Skip to content



All our figures are interactive: in the upper-right corner of every figure, you find buttons for zooming in and out. By clicking on a time series in a legend, you can add or hide them from the figure.

The coalition agreement mentions an electrolysis capacity of around 10 gigawatts in 2030 as a target. According to the IEA Hydrogen Projects Database, electrolysers with an electrical capacity of 61 megawatts were in operation in Germany at the beginning of October 2021. To achieve the target, an average of around 90 megawatts per month must be added by the end of 2030. By October 2022, however, installed capacity had barely increased, still only reaching 65 megawatts. But it should be noted that projects with several times this capacity are currently being planned and some are already under construction. As in the case of battery-electric vehicles, the linear progression shown here is purely illustrative; in reality, we rather expect the capacity expansion to follow a logistic curve.

For comparison, scenarios of the Ariadne project can also be added to the figure. The coalition's electrolysis target for 2030 is at the upper end of the corridor provided by all Ariadne scenarios. The Ariadne lead model for electrolysis capacity expansion, REMIND, is substantially below the coalition's target in the Technology Mix Scenario in 2030. After 2035, the Ariadne scenario corridor becomes very wide, with the lead model always at the lower end of the corridor. These model results reflect a relatively high uncertainty about the longer-term prospects of domestic green hydrogen production in Germany.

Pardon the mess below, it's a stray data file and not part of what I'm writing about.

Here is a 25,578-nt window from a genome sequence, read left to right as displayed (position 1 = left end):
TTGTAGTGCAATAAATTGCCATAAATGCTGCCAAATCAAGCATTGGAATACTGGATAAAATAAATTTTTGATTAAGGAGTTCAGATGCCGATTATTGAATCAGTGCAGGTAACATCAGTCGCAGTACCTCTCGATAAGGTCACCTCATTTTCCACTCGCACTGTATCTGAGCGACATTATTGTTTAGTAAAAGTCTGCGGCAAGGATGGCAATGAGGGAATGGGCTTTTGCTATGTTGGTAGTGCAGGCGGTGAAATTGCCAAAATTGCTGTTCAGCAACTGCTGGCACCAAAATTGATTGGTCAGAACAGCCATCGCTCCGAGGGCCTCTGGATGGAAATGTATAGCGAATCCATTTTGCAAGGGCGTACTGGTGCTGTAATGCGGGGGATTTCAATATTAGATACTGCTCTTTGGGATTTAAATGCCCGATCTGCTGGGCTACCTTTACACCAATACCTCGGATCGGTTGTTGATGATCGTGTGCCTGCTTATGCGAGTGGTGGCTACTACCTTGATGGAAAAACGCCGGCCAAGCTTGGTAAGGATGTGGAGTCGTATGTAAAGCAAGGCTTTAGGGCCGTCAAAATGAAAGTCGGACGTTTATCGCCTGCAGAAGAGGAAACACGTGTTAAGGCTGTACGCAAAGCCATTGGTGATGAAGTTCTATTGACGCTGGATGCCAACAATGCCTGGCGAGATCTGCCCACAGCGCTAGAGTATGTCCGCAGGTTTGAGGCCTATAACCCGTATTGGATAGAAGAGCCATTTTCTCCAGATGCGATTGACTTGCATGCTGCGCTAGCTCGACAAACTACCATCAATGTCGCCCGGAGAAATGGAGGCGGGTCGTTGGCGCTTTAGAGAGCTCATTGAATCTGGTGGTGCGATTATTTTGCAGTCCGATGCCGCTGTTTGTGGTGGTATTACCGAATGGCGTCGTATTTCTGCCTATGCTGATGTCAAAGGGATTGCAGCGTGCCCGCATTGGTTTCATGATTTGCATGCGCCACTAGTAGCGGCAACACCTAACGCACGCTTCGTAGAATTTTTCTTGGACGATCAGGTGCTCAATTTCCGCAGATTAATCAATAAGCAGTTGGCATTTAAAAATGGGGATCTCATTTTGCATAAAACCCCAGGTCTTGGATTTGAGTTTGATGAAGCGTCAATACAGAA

The electrolysis capacity already in operation is still very small, but there is an extensive pipeline of projects to be developed over the next few years. These are shown in the figure below. According to the IEA Hydrogen Projects Database, as of October 2022, additional electrolysers with an electrical capacity of 27 megawatts were under construction. The final investment decision is still pending for specific projects with a much larger total capacity of around 1.1 gigawatts. In addition, there are a further 4.4 gigawatts for which feasibility studies are underway. In addition, there are (less concrete) concepts for further projects with a total capacity of 16.1 gigawatts. In order to achieve the target of 10 gigawatts in 2030, not only would all the more concrete projects that are currently at least at the feasibility study level have to actually be realized, but also a good portion of the less mature conceptual projects.